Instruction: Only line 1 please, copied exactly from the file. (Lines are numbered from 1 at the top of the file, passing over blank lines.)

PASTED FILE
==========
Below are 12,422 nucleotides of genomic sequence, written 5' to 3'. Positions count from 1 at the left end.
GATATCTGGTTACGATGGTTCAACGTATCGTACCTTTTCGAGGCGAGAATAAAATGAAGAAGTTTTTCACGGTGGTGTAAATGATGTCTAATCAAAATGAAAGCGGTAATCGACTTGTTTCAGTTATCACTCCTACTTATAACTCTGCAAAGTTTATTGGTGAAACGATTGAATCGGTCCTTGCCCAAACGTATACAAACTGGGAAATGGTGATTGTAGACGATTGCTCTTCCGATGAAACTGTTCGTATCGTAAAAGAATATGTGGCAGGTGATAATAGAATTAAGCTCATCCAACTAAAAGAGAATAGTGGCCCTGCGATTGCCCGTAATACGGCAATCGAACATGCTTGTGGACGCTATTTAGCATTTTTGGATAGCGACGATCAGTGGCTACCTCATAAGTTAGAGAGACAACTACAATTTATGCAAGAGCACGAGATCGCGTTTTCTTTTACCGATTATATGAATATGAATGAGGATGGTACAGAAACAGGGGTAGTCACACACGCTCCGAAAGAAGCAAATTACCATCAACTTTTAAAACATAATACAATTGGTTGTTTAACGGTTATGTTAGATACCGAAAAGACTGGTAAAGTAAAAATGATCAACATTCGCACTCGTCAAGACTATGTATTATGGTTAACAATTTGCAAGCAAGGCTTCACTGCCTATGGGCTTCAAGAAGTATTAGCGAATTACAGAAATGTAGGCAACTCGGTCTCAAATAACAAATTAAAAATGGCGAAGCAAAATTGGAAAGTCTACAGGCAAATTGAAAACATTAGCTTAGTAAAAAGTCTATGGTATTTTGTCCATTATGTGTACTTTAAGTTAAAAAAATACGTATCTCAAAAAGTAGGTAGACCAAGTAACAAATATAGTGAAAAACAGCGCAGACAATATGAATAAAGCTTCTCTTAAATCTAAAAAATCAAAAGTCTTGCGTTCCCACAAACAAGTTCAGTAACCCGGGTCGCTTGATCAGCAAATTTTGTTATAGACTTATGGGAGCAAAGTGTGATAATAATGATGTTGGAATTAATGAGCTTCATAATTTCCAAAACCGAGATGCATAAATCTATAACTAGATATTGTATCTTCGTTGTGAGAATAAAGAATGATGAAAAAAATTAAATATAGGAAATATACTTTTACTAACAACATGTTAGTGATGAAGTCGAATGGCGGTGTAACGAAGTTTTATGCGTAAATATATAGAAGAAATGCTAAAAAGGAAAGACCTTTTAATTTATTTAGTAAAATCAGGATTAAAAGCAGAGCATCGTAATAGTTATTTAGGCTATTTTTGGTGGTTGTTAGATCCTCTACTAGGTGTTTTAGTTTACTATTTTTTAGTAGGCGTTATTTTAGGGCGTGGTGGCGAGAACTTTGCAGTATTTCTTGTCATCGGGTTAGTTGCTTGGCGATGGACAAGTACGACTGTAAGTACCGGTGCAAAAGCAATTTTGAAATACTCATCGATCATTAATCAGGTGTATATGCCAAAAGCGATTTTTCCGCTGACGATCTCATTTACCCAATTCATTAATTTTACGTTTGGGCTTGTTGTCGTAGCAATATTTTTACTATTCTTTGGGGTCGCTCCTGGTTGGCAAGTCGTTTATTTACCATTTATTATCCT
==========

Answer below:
Below are 12,422 nucleotides of genomic sequence, written 5' to 3'. Positions count from 1 at the left end.